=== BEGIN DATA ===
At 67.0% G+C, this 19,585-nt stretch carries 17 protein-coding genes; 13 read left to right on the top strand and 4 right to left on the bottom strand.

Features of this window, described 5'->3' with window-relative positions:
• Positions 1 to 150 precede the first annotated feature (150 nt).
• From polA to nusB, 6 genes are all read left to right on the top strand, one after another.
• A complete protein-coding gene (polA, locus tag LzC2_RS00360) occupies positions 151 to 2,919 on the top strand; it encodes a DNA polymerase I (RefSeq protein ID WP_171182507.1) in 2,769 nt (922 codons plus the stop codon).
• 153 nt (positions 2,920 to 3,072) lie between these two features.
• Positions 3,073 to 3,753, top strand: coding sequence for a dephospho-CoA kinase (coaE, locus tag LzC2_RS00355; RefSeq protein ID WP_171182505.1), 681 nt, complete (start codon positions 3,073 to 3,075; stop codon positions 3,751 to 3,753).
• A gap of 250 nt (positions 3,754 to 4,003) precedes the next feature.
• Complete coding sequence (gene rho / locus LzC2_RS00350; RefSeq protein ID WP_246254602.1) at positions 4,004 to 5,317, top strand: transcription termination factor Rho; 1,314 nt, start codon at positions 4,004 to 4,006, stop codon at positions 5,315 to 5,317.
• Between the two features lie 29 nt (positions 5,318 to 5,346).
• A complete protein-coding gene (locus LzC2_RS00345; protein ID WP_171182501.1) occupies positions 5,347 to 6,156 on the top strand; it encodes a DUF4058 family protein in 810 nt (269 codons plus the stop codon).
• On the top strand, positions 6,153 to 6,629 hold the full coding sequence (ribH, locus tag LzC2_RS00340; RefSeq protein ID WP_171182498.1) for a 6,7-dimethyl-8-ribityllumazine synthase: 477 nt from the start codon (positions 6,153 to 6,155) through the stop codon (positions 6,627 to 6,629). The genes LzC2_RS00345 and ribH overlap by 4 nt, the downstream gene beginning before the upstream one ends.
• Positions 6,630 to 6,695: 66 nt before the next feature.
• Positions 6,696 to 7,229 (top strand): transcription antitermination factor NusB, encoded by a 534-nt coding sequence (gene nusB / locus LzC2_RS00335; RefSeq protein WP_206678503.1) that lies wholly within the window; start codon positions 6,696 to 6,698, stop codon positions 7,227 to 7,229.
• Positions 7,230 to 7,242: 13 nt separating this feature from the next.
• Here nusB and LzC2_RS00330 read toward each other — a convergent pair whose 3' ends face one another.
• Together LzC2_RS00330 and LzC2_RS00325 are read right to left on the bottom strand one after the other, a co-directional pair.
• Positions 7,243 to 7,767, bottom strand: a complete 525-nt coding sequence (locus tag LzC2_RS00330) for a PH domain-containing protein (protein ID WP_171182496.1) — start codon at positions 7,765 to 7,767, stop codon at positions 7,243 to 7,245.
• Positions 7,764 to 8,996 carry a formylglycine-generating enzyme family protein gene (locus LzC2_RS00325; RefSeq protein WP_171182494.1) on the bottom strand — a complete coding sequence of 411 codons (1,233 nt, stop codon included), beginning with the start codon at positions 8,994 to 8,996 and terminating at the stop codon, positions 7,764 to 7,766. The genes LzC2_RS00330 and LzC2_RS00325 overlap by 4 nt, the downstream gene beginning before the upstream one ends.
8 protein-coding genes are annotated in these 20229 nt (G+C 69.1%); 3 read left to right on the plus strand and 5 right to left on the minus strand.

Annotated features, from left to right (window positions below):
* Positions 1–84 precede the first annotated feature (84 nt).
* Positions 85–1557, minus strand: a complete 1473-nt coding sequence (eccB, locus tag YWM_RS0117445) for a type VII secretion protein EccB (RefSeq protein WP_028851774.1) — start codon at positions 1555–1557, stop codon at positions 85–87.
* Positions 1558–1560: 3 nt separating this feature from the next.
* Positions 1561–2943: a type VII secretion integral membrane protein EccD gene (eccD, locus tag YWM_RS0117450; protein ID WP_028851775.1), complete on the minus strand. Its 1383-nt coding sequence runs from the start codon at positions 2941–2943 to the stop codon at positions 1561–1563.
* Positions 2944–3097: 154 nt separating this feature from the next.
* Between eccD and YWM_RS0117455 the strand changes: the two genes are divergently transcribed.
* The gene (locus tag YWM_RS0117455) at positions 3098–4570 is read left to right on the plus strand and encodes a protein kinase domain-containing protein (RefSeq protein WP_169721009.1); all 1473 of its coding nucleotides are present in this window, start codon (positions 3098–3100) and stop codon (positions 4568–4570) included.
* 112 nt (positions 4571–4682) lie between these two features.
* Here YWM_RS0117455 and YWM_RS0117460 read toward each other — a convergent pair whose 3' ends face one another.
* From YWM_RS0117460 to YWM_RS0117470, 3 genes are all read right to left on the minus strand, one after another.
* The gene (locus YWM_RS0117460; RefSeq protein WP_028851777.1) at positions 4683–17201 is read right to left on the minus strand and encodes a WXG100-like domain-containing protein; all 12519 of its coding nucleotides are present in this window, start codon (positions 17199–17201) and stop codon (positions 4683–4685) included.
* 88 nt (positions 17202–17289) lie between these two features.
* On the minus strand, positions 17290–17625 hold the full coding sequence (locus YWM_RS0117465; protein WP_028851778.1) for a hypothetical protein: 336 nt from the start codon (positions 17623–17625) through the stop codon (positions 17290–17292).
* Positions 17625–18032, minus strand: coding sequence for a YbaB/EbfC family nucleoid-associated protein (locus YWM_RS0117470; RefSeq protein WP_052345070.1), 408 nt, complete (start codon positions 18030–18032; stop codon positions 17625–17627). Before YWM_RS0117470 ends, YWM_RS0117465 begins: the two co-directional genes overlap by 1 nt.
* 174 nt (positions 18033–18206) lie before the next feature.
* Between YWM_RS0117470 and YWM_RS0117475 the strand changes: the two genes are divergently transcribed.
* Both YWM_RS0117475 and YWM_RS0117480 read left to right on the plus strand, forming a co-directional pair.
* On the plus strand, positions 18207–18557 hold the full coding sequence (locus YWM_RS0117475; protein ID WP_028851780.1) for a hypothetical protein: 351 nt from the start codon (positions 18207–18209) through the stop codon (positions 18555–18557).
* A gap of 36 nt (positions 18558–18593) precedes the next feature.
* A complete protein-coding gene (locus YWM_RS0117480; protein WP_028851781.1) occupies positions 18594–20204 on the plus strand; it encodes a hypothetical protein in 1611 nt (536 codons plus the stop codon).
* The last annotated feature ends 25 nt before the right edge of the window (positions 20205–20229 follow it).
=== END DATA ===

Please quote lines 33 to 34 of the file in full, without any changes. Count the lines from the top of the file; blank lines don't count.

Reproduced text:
* 88 nt (positions 17202–17289) lie between these two features.
* On the minus strand, positions 17290–17625 hold the full coding sequence (locus YWM_RS0117465; protein WP_028851778.1) for a hypothetical protein: 336 nt from the start codon (positions 17623–17625) through the stop codon (positions 17290–17292).